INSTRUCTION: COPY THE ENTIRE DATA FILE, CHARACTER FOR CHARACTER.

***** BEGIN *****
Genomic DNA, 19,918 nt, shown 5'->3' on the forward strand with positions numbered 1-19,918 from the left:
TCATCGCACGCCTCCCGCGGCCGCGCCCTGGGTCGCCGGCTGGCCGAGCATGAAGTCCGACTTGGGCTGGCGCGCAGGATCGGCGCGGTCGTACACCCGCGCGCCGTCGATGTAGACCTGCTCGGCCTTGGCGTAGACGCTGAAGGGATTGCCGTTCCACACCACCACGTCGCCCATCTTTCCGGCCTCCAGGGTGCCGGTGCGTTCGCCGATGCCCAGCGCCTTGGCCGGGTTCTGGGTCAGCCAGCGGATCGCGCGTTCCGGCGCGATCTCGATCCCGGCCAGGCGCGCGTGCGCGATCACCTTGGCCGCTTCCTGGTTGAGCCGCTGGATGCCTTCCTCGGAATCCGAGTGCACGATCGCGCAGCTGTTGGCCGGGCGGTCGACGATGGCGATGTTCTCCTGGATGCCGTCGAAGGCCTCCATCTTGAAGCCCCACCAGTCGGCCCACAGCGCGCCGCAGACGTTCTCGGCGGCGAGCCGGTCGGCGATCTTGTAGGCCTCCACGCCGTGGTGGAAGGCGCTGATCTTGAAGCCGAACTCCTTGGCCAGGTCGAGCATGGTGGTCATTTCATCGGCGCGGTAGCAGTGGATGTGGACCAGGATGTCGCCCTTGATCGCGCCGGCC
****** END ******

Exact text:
Genomic DNA, 19,918 nt, shown 5'->3' on the forward strand with positions numbered 1-19,918 from the left:
TCATCGCACGCCTCCCGCGGCCGCGCCCTGGGTCGCCGGCTGGCCGAGCATGAAGTCCGACTTGGGCTGGCGCGCAGGATCGGCGCGGTCGTACACCCGCGCGCCGTCGATGTAGACCTGCTCGGCCTTGGCGTAGACGCTGAAGGGATTGCCGTTCCACACCACCACGTCGCCCATCTTTCCGGCCTCCAGGGTGCCGGTGCGTTCGCCGATGCCCAGCGCCTTGGCCGGGTTCTGGGTCAGCCAGCGGATCGCGCGTTCCGGCGCGATCTCGATCCCGGCCAGGCGCGCGTGCGCGATCACCTTGGCCGCTTCCTGGTTGAGCCGCTGGATGCCTTCCTCGGAATCCGAGTGCACGATCGCGCAGCTGTTGGCCGGGCGGTCGACGATGGCGATGTTCTCCTGGATGCCGTCGAAGGCCTCCATCTTGAAGCCCCACCAGTCGGCCCACAGCGCGCCGCAGACGTTCTCGGCGGCGAGCCGGTCGGCGATCTTGTAGGCCTCCACGCCGTGGTGGAAGGCGCTGATCTTGAAGCCGAACTCCTTGGCCAGGTCGAGCATGGTGGTCATTTCATCGGCGCGGTAGCAGTGGATGTGGACCAGGATGTCGCCCTTGATCGCGCCGGCC